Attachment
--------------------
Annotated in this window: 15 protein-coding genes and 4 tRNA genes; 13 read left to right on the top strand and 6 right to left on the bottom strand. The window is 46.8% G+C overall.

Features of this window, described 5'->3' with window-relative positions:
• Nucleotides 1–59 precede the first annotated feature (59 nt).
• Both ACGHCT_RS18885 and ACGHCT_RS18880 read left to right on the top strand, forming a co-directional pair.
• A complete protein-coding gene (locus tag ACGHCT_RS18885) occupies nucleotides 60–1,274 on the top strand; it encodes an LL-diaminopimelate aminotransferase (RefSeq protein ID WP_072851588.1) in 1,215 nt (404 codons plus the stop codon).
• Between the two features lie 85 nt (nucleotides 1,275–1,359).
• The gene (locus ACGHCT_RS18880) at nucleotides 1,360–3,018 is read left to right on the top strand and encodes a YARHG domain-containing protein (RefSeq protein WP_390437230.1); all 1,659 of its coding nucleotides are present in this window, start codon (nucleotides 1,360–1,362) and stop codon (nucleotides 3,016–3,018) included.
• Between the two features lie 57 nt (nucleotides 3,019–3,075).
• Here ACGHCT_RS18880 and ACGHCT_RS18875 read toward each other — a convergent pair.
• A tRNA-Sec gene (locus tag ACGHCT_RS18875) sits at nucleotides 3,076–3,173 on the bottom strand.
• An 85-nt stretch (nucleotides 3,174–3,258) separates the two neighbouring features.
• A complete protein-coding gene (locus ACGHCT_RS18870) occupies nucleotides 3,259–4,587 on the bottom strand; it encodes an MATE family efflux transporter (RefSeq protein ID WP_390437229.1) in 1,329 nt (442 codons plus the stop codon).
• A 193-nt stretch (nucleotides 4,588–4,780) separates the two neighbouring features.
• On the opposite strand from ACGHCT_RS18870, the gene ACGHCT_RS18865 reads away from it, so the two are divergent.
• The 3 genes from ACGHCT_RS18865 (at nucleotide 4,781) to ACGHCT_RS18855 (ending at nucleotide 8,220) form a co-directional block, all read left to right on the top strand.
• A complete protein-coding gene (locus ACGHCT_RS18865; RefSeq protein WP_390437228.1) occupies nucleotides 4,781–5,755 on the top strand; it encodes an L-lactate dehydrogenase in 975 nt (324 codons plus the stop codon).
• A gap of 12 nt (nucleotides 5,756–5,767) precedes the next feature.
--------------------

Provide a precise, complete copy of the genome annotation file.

Annotated in this window: 15 protein-coding genes and 4 tRNA genes; 13 read left to right on the top strand and 6 right to left on the bottom strand. The window is 46.8% G+C overall.

Features of this window, described 5'->3' with window-relative positions:
• Nucleotides 1–59 precede the first annotated feature (59 nt).
• Both ACGHCT_RS18885 and ACGHCT_RS18880 read left to right on the top strand, forming a co-directional pair.
• A complete protein-coding gene (locus tag ACGHCT_RS18885) occupies nucleotides 60–1,274 on the top strand; it encodes an LL-diaminopimelate aminotransferase (RefSeq protein ID WP_072851588.1) in 1,215 nt (404 codons plus the stop codon).
• Between the two features lie 85 nt (nucleotides 1,275–1,359).
• The gene (locus ACGHCT_RS18880) at nucleotides 1,360–3,018 is read left to right on the top strand and encodes a YARHG domain-containing protein (RefSeq protein WP_390437230.1); all 1,659 of its coding nucleotides are present in this window, start codon (nucleotides 1,360–1,362) and stop codon (nucleotides 3,016–3,018) included.
• Between the two features lie 57 nt (nucleotides 3,019–3,075).
• Here ACGHCT_RS18880 and ACGHCT_RS18875 read toward each other — a convergent pair.
• A tRNA-Sec gene (locus tag ACGHCT_RS18875) sits at nucleotides 3,076–3,173 on the bottom strand.
• An 85-nt stretch (nucleotides 3,174–3,258) separates the two neighbouring features.
• A complete protein-coding gene (locus ACGHCT_RS18870) occupies nucleotides 3,259–4,587 on the bottom strand; it encodes an MATE family efflux transporter (RefSeq protein ID WP_390437229.1) in 1,329 nt (442 codons plus the stop codon).
• A 193-nt stretch (nucleotides 4,588–4,780) separates the two neighbouring features.
• On the opposite strand from ACGHCT_RS18870, the gene ACGHCT_RS18865 reads away from it, so the two are divergent.
• The 3 genes from ACGHCT_RS18865 (at nucleotide 4,781) to ACGHCT_RS18855 (ending at nucleotide 8,220) form a co-directional block, all read left to right on the top strand.
• A complete protein-coding gene (locus ACGHCT_RS18865; RefSeq protein WP_390437228.1) occupies nucleotides 4,781–5,755 on the top strand; it encodes an L-lactate dehydrogenase in 975 nt (324 codons plus the stop codon).
• A gap of 12 nt (nucleotides 5,756–5,767) precedes the next feature.